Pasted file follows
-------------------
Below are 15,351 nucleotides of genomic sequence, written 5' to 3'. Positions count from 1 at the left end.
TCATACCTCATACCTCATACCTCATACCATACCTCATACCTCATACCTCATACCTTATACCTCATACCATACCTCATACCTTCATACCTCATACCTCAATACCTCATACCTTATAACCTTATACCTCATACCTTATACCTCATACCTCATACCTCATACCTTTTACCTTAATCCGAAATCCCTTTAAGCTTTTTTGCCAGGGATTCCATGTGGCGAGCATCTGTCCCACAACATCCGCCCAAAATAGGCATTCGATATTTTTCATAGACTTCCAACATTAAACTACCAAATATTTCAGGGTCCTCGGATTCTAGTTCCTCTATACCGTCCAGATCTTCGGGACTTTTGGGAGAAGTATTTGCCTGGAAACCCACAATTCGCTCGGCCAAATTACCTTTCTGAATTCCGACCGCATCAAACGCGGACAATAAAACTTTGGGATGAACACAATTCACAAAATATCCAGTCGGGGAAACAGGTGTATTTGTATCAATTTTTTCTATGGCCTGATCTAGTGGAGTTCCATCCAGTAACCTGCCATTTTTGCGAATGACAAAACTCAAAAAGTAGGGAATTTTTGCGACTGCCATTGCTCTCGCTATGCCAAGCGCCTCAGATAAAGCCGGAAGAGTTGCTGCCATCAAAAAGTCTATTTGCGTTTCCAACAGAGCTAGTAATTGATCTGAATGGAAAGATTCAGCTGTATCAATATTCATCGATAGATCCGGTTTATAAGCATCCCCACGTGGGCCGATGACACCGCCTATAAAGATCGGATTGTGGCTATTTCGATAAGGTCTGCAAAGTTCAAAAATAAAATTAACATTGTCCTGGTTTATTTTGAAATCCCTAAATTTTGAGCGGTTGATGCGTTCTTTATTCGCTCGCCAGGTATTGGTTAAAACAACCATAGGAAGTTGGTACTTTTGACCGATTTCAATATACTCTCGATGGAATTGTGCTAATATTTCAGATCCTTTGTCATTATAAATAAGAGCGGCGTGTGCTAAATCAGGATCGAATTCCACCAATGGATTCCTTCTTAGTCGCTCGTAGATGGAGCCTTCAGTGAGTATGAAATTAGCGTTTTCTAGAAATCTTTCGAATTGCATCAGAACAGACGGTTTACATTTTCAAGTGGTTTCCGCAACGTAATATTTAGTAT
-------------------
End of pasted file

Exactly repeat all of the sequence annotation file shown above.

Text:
Below are 15,351 nucleotides of genomic sequence, written 5' to 3'. Positions count from 1 at the left end.
TCATACCTCATACCTCATACCTCATACCATACCTCATACCTCATACCTCATACCTTATACCTCATACCATACCTCATACCTTCATACCTCATACCTCAATACCTCATACCTTATAACCTTATACCTCATACCTTATACCTCATACCTCATACCTCATACCTTTTACCTTAATCCGAAATCCCTTTAAGCTTTTTTGCCAGGGATTCCATGTGGCGAGCATCTGTCCCACAACATCCGCCCAAAATAGGCATTCGATATTTTTCATAGACTTCCAACATTAAACTACCAAATATTTCAGGGTCCTCGGATTCTAGTTCCTCTATACCGTCCAGATCTTCGGGACTTTTGGGAGAAGTATTTGCCTGGAAACCCACAATTCGCTCGGCCAAATTACCTTTCTGAATTCCGACCGCATCAAACGCGGACAATAAAACTTTGGGATGAACACAATTCACAAAATATCCAGTCGGGGAAACAGGTGTATTTGTATCAATTTTTTCTATGGCCTGATCTAGTGGAGTTCCATCCAGTAACCTGCCATTTTTGCGAATGACAAAACTCAAAAAGTAGGGAATTTTTGCGACTGCCATTGCTCTCGCTATGCCAAGCGCCTCAGATAAAGCCGGAAGAGTTGCTGCCATCAAAAAGTCTATTTGCGTTTCCAACAGAGCTAGTAATTGATCTGAATGGAAAGATTCAGCTGTATCAATATTCATCGATAGATCCGGTTTATAAGCATCCCCACGTGGGCCGATGACACCGCCTATAAAGATCGGATTGTGGCTATTTCGATAAGGTCTGCAAAGTTCAAAAATAAAATTAACATTGTCCTGGTTTATTTTGAAATCCCTAAATTTTGAGCGGTTGATGCGTTCTTTATTCGCTCGCCAGGTATTGGTTAAAACAACCATAGGAAGTTGGTACTTTTGACCGATTTCAATATACTCTCGATGGAATTGTGCTAATATTTCAGATCCTTTGTCATTATAAATAAGAGCGGCGTGTGCTAAATCAGGATCGAATTCCACCAATGGATTCCTTCTTAGTCGCTCGTAGATGGAGCCTTCAGTGAGTATGAAATTAGCGTTTTCTAGAAATCTTTCGAATTGCATCAGAACAGACGGTTTACATTTTCAAGTGGTTTCCGCAACGTAATATTTAGTAT